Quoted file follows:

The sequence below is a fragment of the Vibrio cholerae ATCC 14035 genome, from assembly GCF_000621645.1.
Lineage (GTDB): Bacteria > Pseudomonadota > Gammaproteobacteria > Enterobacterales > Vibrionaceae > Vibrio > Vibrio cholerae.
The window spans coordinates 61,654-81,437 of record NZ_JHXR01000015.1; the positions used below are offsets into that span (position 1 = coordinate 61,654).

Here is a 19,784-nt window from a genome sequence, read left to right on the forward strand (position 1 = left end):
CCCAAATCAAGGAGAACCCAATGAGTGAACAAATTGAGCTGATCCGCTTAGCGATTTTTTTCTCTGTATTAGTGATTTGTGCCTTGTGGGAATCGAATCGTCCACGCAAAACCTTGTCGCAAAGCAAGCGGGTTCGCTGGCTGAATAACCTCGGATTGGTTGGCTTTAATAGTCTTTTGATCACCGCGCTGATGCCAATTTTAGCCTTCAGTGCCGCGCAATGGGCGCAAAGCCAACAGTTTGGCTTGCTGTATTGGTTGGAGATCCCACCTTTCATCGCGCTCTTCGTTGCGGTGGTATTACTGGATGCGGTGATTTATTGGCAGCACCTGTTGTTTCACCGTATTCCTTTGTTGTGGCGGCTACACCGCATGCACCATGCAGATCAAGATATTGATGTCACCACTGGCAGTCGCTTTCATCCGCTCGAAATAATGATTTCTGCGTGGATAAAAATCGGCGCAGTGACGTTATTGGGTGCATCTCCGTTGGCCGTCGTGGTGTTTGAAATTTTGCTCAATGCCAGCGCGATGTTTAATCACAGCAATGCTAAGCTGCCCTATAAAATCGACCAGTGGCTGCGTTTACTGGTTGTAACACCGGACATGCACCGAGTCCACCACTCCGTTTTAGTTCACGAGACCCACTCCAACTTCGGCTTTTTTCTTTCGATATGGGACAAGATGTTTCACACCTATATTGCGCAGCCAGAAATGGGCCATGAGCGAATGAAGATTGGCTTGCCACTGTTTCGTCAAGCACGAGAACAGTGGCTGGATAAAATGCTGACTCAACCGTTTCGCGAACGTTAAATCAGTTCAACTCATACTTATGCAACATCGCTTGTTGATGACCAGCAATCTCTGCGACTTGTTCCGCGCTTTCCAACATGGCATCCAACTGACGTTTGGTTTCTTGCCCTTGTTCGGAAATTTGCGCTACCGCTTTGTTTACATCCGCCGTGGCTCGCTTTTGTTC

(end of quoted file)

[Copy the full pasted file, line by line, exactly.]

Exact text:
The sequence below is a fragment of the Vibrio cholerae ATCC 14035 genome, from assembly GCF_000621645.1.
Lineage (GTDB): Bacteria > Pseudomonadota > Gammaproteobacteria > Enterobacterales > Vibrionaceae > Vibrio > Vibrio cholerae.
The window spans coordinates 61,654-81,437 of record NZ_JHXR01000015.1; the positions used below are offsets into that span (position 1 = coordinate 61,654).

Here is a 19,784-nt window from a genome sequence, read left to right on the forward strand (position 1 = left end):
CCCAAATCAAGGAGAACCCAATGAGTGAACAAATTGAGCTGATCCGCTTAGCGATTTTTTTCTCTGTATTAGTGATTTGTGCCTTGTGGGAATCGAATCGTCCACGCAAAACCTTGTCGCAAAGCAAGCGGGTTCGCTGGCTGAATAACCTCGGATTGGTTGGCTTTAATAGTCTTTTGATCACCGCGCTGATGCCAATTTTAGCCTTCAGTGCCGCGCAATGGGCGCAAAGCCAACAGTTTGGCTTGCTGTATTGGTTGGAGATCCCACCTTTCATCGCGCTCTTCGTTGCGGTGGTATTACTGGATGCGGTGATTTATTGGCAGCACCTGTTGTTTCACCGTATTCCTTTGTTGTGGCGGCTACACCGCATGCACCATGCAGATCAAGATATTGATGTCACCACTGGCAGTCGCTTTCATCCGCTCGAAATAATGATTTCTGCGTGGATAAAAATCGGCGCAGTGACGTTATTGGGTGCATCTCCGTTGGCCGTCGTGGTGTTTGAAATTTTGCTCAATGCCAGCGCGATGTTTAATCACAGCAATGCTAAGCTGCCCTATAAAATCGACCAGTGGCTGCGTTTACTGGTTGTAACACCGGACATGCACCGAGTCCACCACTCCGTTTTAGTTCACGAGACCCACTCCAACTTCGGCTTTTTTCTTTCGATATGGGACAAGATGTTTCACACCTATATTGCGCAGCCAGAAATGGGCCATGAGCGAATGAAGATTGGCTTGCCACTGTTTCGTCAAGCACGAGAACAGTGGCTGGATAAAATGCTGACTCAACCGTTTCGCGAACGTTAAATCAGTTCAACTCATACTTATGCAACATCGCTTGTTGATGACCAGCAATCTCTGCGACTTGTTCCGCGCTTTCCAACATGGCATCCAACTGACGTTTGGTTTCTTGCCCTTGTTCGGAAATTTGCGCTACCGCTTTGTTTACATCCGCCGTGGCTCGCTTTTGTTC